William H. Benjamin mainly focuses on Microbiology, Immunology, Virulence, Streptococcus pneumoniae and Salmonella. His Microbiology study combines topics from a wide range of disciplines, such as Pyuria, Immune system, Vancomycin-resistant Enterococcus, Antibody and Organ transplantation. His research in Immunology intersects with topics in Tuberculosis, Mycobacterium tuberculosis, Fluoroquinolone resistance and Pneumococcal infections.
His study looks at the relationship between Virulence and fields such as Mutation, as well as how they intersect with chemical problems. His work in Streptococcus pneumoniae tackles topics such as Pneumonia which are related to areas like Pneumolysin, Immunization and Pneumococcal pneumonia. His Salmonella study incorporates themes from Spleen and Enterobacteriaceae.
His primary areas of investigation include Microbiology, Immunology, Salmonella, Virology and Streptococcus pneumoniae. His study in Microbiology focuses on Pneumococcal infections in particular. His Immunology research integrates issues from Streptococcus and Tuberculosis.
His Salmonella research is multidisciplinary, relying on both Intracellular, Intracellular parasite and Pathogenesis. His research in Virology focuses on subjects like Multiplex, which are connected to Immunoassay. Within one scientific family, he focuses on topics pertaining to Antibacterial agent under Streptococcus pneumoniae, and may sometimes address concerns connected to Penicillin.
His primary scientific interests are in Microbiology, Immunology, Streptococcus agalactiae, Urinary system and Streptococcus. His work in the fields of Microbiology, such as Clostridium difficile, overlaps with other areas such as Vaccine Potency. His work on Cryoglobulins as part of his general Immunology study is frequently connected to Cryoglobulin test, Cryoglobulin and Sample temperature, thereby bridging the divide between different branches of science.
His Streptococcus agalactiae research focuses on Gene and how it connects with Catabolism and Urine. He has researched Urinary system in several fields, including Asymptomatic, Group B and Etiology. His research investigates the link between Streptococcus and topics such as Pathogen that cross with problems in Microarray analysis techniques.
His scientific interests lie mostly in Microbiology, Immunology, Clostridium Difficile Colitis, Organ transplantation and Vancomycin-resistant Enterococcus. He mostly deals with Pathogen in his studies of Microbiology. His Immunology research incorporates themes from Urinary system, Asymptomatic bacteriuria, Asymptomatic, Prevalence and Etiology.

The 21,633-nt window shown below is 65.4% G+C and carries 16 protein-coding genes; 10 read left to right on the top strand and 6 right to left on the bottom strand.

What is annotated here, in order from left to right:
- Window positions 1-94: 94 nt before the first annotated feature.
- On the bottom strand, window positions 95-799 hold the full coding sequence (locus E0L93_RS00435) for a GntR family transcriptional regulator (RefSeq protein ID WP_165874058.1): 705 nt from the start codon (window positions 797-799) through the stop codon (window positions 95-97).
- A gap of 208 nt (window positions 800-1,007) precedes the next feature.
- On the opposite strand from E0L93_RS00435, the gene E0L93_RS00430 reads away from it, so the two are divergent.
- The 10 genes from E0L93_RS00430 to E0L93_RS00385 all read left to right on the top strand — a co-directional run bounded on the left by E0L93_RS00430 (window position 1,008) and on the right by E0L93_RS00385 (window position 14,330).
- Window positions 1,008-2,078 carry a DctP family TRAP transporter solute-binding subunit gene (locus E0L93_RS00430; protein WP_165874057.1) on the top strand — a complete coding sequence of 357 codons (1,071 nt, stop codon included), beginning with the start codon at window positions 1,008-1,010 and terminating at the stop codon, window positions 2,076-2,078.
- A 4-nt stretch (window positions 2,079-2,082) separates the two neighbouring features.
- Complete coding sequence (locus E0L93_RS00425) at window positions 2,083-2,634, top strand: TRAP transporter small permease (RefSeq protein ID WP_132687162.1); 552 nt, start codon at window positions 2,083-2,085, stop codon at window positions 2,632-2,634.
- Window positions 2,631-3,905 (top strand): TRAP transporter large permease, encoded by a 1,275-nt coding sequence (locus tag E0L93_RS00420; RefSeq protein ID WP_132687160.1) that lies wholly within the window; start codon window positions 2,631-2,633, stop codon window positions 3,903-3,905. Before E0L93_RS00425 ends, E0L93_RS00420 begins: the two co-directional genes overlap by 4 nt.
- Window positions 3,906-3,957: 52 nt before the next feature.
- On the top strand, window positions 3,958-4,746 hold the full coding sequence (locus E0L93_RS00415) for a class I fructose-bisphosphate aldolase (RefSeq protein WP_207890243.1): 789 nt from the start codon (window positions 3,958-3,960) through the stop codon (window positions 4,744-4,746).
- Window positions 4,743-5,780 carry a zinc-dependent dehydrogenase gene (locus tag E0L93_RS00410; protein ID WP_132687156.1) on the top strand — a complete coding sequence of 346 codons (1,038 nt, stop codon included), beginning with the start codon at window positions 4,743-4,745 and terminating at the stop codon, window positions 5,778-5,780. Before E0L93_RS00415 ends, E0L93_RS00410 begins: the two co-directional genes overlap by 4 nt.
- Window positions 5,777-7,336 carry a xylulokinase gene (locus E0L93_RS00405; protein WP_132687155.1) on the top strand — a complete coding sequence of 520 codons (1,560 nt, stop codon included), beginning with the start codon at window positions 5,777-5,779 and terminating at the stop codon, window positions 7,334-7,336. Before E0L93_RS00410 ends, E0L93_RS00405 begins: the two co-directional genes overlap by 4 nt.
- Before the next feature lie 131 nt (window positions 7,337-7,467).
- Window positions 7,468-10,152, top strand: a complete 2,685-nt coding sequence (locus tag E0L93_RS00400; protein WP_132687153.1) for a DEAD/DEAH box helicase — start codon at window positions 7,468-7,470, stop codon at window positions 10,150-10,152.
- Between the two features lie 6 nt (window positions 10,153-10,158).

William H. Benjamin interconnects Microbiome, Enterococcus, Transplantation and Pseudomembranous colitis in the investigation of issues within Clostridium Difficile Colitis.
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Human intestinal macrophages display profound inflammatory anergy despite avid phagocytic and bacteriocidal activity
Lesley E. Smythies;Marty Sellers;Ronald H. Clements;Meg Mosteller-Barnum.
Journal of Clinical Investigation (2005)
Enzyme-linked immunosorbent assay for quantitation of human antibodies to pneumococcal polysaccharides.
Catherine M. Wernette;Carl E. Frasch;Dace Madore;George Carlone.
Clinical and Vaccine Immunology (2003)
Immunizations with Pneumococcal Surface Protein A and Pneumolysin Are Protective against Pneumonia in a Murine Model of Pulmonary Infection with Streptococcus pneumoniae
David E. Briles;Susan K. Hollingshead;James C. Paton;Edwin W. Ades.
The Journal of Infectious Diseases (2003)
PspA Protects Streptococcus pneumoniae from Killing by Apolactoferrin, and Antibody to PspA Enhances Killing of Pneumococci by Apolactoferrin
Mirza Shaper;Susan K. Hollingshead;William H. Benjamin;David E. Briles.
Infection and Immunity (2004)
Acid shock induction of RpoS is mediated by the mouse virulence gene mviA of Salmonella typhimurium.
S. M. D. Bearson;W. H. Benjamin;W. E. Swords;J. W. Foster.
Journal of Bacteriology (1996)
Vancomycin-resistant enterococci: 15 years and counting.
L. S. Chavers;S. A. Moser;W. H. Benjamin;S. E. Banks.
Journal of Hospital Infection (2003)
Lipoprotein PsaA in Virulence of Streptococcus pneumoniae: Surface Accessibility and Role in Protection from Superoxide
Jason W. Johnston;Lisa E. Myers;Martina M. Ochs;William H. Benjamin.
Infection and Immunity (2004)
Human c-reactive protein is protective against fatal Salmonella enterica serovar Typhimurium infection in transgenic mice
Alexander J. Szalai;J. L. VanCott;Jerry R. McGhee;John E. Volanakis.
Infection and Immunity (2000)
Antipneumococcal effects of C-reactive protein and monoclonal antibodies to pneumococcal cell wall and capsular antigens.
D E Briles;C Forman;J C Horowitz;J E Volanakis.
Infection and Immunity (1989)
A 'safe-site' for Salmonella typhimurium is within splenic cells during the early phase of infection in mice.
Nancy E. Dunlap;William H. Benjamin;Robert D. McCall;Arabella B. Tilden.
Microbial Pathogenesis (1991)
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